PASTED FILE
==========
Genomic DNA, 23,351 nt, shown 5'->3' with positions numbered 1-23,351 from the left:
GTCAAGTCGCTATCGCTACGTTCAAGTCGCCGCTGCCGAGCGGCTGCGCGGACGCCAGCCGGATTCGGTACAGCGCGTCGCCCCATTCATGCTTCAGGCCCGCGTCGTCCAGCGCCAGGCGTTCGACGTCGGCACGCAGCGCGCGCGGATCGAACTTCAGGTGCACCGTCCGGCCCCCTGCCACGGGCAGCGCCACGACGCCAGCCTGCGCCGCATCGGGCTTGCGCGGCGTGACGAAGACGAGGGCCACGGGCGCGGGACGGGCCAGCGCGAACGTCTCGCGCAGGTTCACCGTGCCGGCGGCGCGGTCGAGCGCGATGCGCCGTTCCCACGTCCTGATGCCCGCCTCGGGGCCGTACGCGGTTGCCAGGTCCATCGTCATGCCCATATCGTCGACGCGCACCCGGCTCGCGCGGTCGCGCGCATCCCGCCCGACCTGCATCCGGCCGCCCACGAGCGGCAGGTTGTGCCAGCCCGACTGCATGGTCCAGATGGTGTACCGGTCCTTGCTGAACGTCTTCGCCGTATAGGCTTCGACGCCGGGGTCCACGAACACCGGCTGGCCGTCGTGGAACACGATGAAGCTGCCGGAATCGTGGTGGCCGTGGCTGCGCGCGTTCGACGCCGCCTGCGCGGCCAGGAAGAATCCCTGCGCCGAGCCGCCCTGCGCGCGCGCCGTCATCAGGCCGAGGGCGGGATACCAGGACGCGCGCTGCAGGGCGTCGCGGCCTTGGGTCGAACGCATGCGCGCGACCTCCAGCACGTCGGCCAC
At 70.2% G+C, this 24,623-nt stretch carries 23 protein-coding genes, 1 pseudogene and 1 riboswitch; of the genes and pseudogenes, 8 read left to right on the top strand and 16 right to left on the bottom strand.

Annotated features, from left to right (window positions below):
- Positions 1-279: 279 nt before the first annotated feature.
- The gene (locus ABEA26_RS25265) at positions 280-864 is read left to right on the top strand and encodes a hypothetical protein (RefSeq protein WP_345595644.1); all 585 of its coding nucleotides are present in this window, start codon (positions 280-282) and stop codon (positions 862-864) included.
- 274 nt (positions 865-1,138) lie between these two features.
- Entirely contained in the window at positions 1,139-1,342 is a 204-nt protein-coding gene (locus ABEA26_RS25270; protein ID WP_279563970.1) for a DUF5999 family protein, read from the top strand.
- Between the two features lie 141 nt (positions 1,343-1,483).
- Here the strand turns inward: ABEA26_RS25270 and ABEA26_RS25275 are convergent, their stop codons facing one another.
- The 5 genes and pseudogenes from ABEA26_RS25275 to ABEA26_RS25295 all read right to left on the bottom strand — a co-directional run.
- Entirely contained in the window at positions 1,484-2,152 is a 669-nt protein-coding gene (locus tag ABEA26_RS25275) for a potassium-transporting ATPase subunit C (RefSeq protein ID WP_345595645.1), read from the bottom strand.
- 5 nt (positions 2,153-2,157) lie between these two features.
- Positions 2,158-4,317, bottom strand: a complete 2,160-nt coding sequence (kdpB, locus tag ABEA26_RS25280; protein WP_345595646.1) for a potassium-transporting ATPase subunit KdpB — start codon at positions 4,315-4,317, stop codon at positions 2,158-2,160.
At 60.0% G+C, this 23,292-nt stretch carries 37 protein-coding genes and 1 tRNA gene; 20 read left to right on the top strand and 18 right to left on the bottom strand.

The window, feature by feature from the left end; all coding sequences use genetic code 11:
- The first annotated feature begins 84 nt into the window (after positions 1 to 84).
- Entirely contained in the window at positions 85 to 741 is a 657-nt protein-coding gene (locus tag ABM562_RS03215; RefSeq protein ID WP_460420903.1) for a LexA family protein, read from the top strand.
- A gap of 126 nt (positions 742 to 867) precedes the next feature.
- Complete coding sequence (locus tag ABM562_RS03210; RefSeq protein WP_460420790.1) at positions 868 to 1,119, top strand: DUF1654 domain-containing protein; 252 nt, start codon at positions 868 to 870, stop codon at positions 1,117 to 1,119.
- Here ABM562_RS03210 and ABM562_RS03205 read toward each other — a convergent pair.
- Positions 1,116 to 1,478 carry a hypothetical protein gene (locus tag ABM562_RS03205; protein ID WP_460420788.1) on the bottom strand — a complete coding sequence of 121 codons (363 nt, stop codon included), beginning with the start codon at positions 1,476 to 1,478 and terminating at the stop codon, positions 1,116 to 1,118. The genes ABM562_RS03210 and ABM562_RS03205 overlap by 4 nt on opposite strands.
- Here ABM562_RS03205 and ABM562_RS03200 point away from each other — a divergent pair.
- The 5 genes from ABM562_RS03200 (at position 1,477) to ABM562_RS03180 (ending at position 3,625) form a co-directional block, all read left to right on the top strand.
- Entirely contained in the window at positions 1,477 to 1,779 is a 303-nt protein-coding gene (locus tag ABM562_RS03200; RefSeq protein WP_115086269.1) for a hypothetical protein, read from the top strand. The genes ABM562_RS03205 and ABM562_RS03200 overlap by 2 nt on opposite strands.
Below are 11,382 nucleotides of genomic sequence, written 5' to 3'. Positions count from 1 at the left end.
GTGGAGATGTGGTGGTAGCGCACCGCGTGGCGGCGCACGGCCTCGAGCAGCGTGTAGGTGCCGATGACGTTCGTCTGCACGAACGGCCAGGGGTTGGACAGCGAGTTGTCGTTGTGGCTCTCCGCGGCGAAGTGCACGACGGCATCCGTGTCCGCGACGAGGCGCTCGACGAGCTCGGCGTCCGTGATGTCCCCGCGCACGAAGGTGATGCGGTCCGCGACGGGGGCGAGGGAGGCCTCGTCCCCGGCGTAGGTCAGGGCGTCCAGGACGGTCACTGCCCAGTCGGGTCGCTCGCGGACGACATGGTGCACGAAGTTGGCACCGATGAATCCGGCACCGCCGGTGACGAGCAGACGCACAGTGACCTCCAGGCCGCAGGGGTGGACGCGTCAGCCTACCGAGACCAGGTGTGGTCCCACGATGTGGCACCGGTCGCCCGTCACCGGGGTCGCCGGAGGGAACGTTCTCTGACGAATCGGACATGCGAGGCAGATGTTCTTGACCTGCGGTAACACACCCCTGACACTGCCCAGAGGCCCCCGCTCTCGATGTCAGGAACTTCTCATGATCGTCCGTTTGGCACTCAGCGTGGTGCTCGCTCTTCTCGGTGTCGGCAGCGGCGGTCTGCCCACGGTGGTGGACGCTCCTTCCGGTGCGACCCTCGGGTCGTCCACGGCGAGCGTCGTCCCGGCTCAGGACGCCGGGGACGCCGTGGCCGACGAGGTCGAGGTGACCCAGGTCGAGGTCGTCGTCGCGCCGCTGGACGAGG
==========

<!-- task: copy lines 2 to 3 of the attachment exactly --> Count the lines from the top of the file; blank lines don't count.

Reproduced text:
GTCAAGTCGCTATCGCTACGTTCAAGTCGCCGCTGCCGAGCGGCTGCGCGGACGCCAGCCGGATTCGGTACAGCGCGTCGCCCCATTCATGCTTCAGGCCCGCGTCGTCCAGCGCCAGGCGTTCGACGTCGGCACGCAGCGCGCGCGGATCGAACTTCAGGTGCACCGTCCGGCCCCCTGCCACGGGCAGCGCCACGACGCCAGCCTGCGCCGCATCGGGCTTGCGCGGCGTGACGAAGACGAGGGCCACGGGCGCGGGACGGGCCAGCGCGAACGTCTCGCGCAGGTTCACCGTGCCGGCGGCGCGGTCGAGCGCGATGCGCCGTTCCCACGTCCTGATGCCCGCCTCGGGGCCGTACGCGGTTGCCAGGTCCATCGTCATGCCCATATCGTCGACGCGCACCCGGCTCGCGCGGTCGCGCGCATCCCGCCCGACCTGCATCCGGCCGCCCACGAGCGGCAGGTTGTGCCAGCCCGACTGCATGGTCCAGATGGTGTACCGGTCCTTGCTGAACGTCTTCGCCGTATAGGCTTCGACGCCGGGGTCCACGAACACCGGCTGGCCGTCGTGGAACACGATGAAGCTGCCGGAATCGTGGTGGCCGTGGCTGCGCGCGTTCGACGCCGCCTGCGCGGCCAGGAAGAATCCCTGCGCCGAGCCGCCCTGCGCGCGCGCCGTCATCAGGCCGAGGGCGGGATACCAGGACGCGCGCTGCAGGGCGTCGCGGCCTTGGGTCGAACGCATGCGCGCGACCTCCAGCACGTCGGCCAC
At 70.2% G+C, this 24,623-nt stretch carries 23 protein-coding genes, 1 pseudogene and 1 riboswitch; of the genes and pseudogenes, 8 read left to right on the top strand and 16 right to left on the bottom strand.